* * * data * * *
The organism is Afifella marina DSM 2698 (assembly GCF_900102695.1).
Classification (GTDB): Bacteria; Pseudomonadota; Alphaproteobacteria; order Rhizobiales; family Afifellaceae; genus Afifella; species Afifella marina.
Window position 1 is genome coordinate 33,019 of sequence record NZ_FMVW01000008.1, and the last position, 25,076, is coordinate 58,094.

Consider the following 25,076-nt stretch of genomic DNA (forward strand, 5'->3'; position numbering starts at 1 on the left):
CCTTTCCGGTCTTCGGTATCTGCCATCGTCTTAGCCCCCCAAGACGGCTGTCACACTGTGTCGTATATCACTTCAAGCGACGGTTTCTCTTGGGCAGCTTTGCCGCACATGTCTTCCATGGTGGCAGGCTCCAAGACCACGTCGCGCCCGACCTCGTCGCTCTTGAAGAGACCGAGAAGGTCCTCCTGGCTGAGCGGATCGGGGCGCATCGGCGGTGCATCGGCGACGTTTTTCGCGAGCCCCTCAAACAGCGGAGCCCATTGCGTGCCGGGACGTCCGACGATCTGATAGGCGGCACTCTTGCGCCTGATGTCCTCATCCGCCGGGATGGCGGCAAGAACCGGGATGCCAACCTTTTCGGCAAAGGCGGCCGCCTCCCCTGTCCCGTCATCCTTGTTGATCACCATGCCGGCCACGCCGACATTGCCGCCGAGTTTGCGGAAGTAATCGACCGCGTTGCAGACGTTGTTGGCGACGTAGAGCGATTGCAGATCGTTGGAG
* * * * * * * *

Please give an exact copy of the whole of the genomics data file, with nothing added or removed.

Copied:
The organism is Afifella marina DSM 2698 (assembly GCF_900102695.1).
Classification (GTDB): Bacteria; Pseudomonadota; Alphaproteobacteria; order Rhizobiales; family Afifellaceae; genus Afifella; species Afifella marina.
Window position 1 is genome coordinate 33,019 of sequence record NZ_FMVW01000008.1, and the last position, 25,076, is coordinate 58,094.

Consider the following 25,076-nt stretch of genomic DNA (forward strand, 5'->3'; position numbering starts at 1 on the left):
CCTTTCCGGTCTTCGGTATCTGCCATCGTCTTAGCCCCCCAAGACGGCTGTCACACTGTGTCGTATATCACTTCAAGCGACGGTTTCTCTTGGGCAGCTTTGCCGCACATGTCTTCCATGGTGGCAGGCTCCAAGACCACGTCGCGCCCGACCTCGTCGCTCTTGAAGAGACCGAGAAGGTCCTCCTGGCTGAGCGGATCGGGGCGCATCGGCGGTGCATCGGCGACGTTTTTCGCGAGCCCCTCAAACAGCGGAGCCCATTGCGTGCCGGGACGTCCGACGATCTGATAGGCGGCACTCTTGCGCCTGATGTCCTCATCCGCCGGGATGGCGGCAAGAACCGGGATGCCAACCTTTTCGGCAAAGGCGGCCGCCTCCCCTGTCCCGTCATCCTTGTTGATCACCATGCCGGCCACGCCGACATTGCCGCCGAGTTTGCGGAAGTAATCGACCGCGTTGCAGACGTTGTTGGCGACGTAGAGCGATTGCAGATCGTTGGAG